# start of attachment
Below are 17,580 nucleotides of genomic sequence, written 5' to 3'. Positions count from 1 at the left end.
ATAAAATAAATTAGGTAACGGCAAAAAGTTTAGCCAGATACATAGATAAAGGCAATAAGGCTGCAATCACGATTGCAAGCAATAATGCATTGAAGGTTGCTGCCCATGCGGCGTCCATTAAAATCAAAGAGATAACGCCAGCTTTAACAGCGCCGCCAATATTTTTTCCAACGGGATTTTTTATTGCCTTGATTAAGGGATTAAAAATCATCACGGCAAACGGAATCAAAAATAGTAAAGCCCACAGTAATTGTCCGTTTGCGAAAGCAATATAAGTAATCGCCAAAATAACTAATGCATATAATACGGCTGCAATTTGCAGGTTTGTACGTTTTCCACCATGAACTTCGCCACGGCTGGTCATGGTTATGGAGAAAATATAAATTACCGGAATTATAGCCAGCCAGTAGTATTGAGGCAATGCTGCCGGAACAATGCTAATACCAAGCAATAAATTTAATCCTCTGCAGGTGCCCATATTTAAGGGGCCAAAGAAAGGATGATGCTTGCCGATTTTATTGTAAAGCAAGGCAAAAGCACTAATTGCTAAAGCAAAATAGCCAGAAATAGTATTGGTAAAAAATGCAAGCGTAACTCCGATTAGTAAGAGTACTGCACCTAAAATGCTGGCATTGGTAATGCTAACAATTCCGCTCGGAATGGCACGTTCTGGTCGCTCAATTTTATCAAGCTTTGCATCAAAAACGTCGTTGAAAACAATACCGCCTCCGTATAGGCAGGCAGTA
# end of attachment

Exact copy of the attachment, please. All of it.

Below are 17,580 nucleotides of genomic sequence, written 5' to 3'. Positions count from 1 at the left end.
ATAAAATAAATTAGGTAACGGCAAAAAGTTTAGCCAGATACATAGATAAAGGCAATAAGGCTGCAATCACGATTGCAAGCAATAATGCATTGAAGGTTGCTGCCCATGCGGCGTCCATTAAAATCAAAGAGATAACGCCAGCTTTAACAGCGCCGCCAATATTTTTTCCAACGGGATTTTTTATTGCCTTGATTAAGGGATTAAAAATCATCACGGCAAACGGAATCAAAAATAGTAAAGCCCACAGTAATTGTCCGTTTGCGAAAGCAATATAAGTAATCGCCAAAATAACTAATGCATATAATACGGCTGCAATTTGCAGGTTTGTACGTTTTCCACCATGAACTTCGCCACGGCTGGTCATGGTTATGGAGAAAATATAAATTACCGGAATTATAGCCAGCCAGTAGTATTGAGGCAATGCTGCCGGAACAATGCTAATACCAAGCAATAAATTTAATCCTCTGCAGGTGCCCATATTTAAGGGGCCAAAGAAAGGATGATGCTTGCCGATTTTATTGTAAAGCAAGGCAAAAGCACTAATTGCTAAAGCAAAATAGCCAGAAATAGTATTGGTAAAAAATGCAAGCGTAACTCCGATTAGTAAGAGTACTGCACCTAAAATGCTGGCATTGGTAATGCTAACAATTCCGCTCGGAATGGCACGTTCTGGTCGCTCAATTTTATCAAGCTTTGCATCAAAAACGTCGTTGAAAACAATACCGCCTCCGTATAGGCAGGCAGTA